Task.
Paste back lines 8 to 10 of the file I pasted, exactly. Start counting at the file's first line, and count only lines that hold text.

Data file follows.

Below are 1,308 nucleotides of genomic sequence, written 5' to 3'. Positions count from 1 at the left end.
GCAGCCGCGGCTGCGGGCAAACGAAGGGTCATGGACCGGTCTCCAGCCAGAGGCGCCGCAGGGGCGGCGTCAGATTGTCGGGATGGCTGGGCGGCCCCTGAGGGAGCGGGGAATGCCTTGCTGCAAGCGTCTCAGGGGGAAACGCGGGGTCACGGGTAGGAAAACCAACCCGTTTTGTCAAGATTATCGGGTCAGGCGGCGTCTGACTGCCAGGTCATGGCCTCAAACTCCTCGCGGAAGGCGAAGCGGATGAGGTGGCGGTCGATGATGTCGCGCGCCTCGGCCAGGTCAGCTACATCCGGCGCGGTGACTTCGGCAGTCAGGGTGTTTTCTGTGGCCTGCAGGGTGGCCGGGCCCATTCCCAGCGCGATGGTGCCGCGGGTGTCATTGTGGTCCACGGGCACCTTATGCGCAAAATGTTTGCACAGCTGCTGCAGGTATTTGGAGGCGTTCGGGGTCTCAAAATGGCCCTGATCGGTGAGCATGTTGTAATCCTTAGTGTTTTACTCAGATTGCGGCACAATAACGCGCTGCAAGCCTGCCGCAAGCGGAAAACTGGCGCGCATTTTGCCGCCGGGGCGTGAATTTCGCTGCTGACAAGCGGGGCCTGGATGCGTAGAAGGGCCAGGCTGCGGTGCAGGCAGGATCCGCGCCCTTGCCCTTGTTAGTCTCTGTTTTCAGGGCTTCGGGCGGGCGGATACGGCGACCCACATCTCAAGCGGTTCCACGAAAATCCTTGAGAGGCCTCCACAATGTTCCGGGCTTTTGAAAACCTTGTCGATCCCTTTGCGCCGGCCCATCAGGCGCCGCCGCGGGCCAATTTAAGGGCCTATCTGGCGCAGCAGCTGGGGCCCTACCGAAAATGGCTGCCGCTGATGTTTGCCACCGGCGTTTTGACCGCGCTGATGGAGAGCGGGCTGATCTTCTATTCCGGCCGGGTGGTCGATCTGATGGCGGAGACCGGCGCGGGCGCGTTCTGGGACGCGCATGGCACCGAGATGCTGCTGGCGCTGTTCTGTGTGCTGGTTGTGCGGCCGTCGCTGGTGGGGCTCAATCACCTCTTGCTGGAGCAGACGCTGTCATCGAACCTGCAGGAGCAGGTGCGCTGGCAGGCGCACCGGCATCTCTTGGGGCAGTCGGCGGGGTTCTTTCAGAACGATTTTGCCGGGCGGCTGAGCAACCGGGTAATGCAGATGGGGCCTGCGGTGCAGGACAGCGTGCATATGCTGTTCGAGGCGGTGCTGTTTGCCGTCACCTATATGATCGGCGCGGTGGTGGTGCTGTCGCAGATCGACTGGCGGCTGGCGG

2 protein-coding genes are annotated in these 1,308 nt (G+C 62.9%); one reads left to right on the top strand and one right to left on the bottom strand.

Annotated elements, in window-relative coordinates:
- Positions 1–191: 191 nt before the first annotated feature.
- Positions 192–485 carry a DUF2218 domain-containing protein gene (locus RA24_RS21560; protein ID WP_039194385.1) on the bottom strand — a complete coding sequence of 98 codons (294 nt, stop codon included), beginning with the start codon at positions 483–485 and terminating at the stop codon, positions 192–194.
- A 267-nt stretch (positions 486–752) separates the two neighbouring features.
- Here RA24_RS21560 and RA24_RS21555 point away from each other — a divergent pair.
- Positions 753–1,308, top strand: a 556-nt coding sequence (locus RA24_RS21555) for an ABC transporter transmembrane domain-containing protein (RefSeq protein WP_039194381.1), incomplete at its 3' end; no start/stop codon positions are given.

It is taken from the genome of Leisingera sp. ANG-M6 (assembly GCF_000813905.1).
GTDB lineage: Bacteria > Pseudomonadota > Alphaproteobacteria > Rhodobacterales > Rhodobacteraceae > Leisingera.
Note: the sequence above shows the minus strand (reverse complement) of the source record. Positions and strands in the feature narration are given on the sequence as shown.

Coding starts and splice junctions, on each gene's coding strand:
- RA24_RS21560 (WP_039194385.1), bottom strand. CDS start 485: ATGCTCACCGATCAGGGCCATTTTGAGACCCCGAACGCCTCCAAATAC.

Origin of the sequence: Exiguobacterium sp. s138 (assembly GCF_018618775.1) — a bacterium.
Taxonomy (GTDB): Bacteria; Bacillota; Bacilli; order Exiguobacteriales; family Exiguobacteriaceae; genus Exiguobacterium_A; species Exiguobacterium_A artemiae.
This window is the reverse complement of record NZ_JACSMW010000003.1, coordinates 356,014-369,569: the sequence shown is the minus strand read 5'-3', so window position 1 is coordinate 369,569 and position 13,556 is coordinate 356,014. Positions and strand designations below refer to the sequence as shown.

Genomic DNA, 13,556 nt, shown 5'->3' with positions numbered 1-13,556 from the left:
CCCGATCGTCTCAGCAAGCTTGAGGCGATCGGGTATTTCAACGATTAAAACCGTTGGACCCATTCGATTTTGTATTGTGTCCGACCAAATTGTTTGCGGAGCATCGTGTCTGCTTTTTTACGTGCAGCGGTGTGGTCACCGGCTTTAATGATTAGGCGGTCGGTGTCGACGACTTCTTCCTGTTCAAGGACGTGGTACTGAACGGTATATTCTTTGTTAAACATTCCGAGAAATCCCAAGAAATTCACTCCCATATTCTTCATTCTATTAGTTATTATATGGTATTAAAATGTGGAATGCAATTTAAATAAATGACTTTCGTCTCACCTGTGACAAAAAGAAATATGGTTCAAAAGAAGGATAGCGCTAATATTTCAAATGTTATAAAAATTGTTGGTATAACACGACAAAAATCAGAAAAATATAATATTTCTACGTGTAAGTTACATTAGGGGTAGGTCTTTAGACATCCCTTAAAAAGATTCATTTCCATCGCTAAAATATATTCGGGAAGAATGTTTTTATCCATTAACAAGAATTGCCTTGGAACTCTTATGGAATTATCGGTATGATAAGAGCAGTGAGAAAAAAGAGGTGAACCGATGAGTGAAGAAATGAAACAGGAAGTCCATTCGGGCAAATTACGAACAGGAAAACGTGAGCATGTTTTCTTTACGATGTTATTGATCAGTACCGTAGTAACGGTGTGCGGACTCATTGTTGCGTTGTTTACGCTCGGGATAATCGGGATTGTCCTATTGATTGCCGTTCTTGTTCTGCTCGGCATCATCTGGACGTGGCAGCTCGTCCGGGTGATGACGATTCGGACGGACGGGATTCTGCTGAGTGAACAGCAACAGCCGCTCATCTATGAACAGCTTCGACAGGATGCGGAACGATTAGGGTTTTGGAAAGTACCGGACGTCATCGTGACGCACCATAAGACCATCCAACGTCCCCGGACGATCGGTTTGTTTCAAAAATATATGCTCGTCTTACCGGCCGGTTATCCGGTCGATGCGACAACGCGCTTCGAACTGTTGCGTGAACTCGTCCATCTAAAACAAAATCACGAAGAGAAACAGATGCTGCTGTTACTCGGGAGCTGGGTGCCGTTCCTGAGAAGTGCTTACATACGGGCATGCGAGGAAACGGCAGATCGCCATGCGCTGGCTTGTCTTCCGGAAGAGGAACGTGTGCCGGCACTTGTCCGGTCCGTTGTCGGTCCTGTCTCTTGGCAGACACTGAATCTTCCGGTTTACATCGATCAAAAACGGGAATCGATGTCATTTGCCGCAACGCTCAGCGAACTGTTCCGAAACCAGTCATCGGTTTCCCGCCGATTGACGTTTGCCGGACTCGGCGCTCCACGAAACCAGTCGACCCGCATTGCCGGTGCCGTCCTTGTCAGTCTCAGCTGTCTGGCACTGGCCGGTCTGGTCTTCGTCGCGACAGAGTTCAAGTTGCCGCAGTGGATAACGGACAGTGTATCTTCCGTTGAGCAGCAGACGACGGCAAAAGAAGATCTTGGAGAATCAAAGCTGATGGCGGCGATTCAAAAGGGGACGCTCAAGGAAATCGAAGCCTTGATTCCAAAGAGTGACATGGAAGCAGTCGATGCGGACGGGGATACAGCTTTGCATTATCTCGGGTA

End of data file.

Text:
- Here RA24_RS21560 and RA24_RS21555 point away from each other — a divergent pair.
- Positions 753–1,308, top strand: a 556-nt coding sequence (locus RA24_RS21555) for an ABC transporter transmembrane domain-containing protein (RefSeq protein WP_039194381.1), incomplete at its 3' end; no start/stop codon positions are given.

It is taken from the genome of Leisingera sp. ANG-M6 (assembly GCF_000813905.1).